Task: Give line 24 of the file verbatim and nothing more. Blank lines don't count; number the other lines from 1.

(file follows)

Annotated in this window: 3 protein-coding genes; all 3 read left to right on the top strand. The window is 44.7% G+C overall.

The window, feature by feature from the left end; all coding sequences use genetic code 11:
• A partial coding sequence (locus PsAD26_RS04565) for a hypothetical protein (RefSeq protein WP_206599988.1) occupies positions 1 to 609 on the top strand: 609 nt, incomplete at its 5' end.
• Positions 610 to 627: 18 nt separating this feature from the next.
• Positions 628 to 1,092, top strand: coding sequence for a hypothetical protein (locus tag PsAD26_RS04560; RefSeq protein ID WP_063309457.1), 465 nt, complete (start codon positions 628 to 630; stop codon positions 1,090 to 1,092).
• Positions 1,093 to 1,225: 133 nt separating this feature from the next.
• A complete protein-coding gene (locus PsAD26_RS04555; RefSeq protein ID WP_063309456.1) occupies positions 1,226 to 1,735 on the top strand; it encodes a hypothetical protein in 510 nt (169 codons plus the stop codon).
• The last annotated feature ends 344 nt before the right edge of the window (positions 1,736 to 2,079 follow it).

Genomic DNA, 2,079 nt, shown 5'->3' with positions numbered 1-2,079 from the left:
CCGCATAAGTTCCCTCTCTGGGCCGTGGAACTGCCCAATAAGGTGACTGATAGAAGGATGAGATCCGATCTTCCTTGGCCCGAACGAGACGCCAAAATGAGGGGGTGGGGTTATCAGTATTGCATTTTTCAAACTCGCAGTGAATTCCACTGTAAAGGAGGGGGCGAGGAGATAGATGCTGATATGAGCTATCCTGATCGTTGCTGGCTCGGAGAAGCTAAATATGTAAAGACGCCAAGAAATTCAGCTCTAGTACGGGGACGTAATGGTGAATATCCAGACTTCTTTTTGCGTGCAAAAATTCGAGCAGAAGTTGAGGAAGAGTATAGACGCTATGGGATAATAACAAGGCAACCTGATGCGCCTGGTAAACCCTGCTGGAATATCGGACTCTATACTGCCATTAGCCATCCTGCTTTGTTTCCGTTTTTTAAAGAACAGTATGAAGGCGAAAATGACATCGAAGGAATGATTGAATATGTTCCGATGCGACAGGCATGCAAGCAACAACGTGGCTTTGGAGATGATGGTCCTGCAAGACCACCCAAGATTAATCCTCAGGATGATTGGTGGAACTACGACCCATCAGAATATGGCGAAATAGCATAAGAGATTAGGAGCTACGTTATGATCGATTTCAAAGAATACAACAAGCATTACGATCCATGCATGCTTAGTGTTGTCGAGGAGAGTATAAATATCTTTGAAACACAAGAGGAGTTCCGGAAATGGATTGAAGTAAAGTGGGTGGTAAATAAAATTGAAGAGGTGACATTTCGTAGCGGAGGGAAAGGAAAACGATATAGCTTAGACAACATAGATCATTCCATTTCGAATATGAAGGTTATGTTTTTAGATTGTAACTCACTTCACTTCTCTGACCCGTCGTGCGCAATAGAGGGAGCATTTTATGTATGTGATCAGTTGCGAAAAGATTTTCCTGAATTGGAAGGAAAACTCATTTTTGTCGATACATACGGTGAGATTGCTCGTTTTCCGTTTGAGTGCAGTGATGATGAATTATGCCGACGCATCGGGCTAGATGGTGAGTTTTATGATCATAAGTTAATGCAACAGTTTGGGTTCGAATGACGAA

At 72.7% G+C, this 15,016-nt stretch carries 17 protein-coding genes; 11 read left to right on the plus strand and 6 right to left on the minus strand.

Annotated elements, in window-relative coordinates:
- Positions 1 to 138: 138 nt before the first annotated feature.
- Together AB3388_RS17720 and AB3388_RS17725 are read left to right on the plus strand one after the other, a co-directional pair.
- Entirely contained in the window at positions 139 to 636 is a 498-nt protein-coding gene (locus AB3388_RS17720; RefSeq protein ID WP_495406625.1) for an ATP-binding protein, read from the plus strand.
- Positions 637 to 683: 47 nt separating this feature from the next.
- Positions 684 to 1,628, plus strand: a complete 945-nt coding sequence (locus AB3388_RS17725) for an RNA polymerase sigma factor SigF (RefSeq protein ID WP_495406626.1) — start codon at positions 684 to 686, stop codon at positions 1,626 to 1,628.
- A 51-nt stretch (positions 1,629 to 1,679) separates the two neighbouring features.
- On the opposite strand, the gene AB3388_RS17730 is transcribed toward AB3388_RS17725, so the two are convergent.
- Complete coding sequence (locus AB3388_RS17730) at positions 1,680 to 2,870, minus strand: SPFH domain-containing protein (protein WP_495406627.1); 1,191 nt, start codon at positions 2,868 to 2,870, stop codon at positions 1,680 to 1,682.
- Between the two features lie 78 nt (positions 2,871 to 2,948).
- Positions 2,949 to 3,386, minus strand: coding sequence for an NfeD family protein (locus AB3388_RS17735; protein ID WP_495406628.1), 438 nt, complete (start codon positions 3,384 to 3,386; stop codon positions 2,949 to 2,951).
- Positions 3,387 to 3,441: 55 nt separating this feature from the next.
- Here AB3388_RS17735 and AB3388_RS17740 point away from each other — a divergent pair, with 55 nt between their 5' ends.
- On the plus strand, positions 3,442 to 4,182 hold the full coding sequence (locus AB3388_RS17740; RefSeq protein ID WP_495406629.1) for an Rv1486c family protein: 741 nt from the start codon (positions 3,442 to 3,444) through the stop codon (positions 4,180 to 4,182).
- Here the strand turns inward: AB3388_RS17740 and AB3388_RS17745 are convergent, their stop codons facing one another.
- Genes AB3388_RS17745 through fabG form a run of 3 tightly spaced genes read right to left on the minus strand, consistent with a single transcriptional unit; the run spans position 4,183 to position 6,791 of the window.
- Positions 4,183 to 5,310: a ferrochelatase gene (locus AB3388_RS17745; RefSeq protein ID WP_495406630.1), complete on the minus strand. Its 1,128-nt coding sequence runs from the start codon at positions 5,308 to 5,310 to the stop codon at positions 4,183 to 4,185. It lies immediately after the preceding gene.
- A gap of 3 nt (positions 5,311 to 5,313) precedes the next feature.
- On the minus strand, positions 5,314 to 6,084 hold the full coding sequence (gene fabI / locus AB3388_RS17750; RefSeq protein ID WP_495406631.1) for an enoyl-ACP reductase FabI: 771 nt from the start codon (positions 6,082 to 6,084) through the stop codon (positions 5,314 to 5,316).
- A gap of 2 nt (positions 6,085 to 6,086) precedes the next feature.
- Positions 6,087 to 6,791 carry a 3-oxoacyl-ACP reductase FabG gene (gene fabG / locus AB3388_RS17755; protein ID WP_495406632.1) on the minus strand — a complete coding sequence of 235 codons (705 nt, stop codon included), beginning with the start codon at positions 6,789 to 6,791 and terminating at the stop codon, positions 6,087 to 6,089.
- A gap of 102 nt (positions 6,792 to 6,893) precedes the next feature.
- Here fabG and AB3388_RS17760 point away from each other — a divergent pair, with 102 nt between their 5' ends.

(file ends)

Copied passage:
- Here AB3388_RS17735 and AB3388_RS17740 point away from each other — a divergent pair, with 55 nt between their 5' ends.